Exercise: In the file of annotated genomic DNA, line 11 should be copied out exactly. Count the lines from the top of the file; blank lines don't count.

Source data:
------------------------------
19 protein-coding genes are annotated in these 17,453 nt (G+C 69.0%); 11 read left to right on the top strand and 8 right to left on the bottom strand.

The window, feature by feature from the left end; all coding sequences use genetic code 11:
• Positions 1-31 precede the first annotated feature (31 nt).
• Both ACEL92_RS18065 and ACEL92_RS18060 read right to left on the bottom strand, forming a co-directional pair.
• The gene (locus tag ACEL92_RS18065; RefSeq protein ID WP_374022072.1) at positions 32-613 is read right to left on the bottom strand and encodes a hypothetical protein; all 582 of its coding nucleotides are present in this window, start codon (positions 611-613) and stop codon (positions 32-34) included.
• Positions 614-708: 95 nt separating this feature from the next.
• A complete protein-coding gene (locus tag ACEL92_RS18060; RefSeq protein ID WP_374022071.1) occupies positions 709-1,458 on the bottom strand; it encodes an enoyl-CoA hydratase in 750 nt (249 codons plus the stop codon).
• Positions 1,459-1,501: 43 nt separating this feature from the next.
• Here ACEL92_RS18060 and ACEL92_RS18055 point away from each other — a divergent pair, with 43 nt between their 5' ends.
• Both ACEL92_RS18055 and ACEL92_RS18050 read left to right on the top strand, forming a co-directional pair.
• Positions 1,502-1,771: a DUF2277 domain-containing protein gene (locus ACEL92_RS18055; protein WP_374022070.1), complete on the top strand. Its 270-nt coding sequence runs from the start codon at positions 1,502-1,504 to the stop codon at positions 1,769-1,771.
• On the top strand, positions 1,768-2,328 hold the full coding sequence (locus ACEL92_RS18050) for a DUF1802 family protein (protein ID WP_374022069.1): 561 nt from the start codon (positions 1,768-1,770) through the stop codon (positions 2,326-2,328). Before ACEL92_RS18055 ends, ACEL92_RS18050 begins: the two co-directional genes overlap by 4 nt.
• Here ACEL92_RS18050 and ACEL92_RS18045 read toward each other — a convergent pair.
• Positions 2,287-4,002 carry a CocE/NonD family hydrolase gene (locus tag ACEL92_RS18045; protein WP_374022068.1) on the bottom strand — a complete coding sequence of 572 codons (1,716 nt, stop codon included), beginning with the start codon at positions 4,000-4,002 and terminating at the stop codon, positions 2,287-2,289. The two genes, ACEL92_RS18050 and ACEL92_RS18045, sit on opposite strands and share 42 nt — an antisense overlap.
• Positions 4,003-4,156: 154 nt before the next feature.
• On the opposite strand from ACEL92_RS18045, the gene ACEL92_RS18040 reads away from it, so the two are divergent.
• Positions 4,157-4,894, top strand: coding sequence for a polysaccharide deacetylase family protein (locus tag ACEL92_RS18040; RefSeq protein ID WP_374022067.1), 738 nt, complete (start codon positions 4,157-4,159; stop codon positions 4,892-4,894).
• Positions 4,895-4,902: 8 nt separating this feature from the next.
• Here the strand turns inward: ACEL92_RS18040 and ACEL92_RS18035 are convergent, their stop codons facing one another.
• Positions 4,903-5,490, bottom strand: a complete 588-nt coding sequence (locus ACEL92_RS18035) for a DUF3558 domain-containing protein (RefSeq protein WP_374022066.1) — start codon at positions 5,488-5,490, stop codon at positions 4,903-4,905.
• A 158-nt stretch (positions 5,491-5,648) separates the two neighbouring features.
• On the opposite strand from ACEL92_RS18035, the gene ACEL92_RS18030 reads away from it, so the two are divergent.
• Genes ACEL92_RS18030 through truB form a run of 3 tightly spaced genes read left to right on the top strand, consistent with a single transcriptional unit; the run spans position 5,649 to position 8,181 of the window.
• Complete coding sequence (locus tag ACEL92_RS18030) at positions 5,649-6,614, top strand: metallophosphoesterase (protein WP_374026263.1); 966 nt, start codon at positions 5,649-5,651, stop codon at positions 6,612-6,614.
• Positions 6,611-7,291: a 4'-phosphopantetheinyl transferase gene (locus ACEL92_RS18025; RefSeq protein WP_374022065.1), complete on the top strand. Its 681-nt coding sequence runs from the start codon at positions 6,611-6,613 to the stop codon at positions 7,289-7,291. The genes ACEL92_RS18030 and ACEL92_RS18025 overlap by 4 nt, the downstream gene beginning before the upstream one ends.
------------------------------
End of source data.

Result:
• Positions 1,502-1,771: a DUF2277 domain-containing protein gene (locus ACEL92_RS18055; protein WP_374022070.1), complete on the top strand. Its 270-nt coding sequence runs from the start codon at positions 1,502-1,504 to the stop codon at positions 1,769-1,771.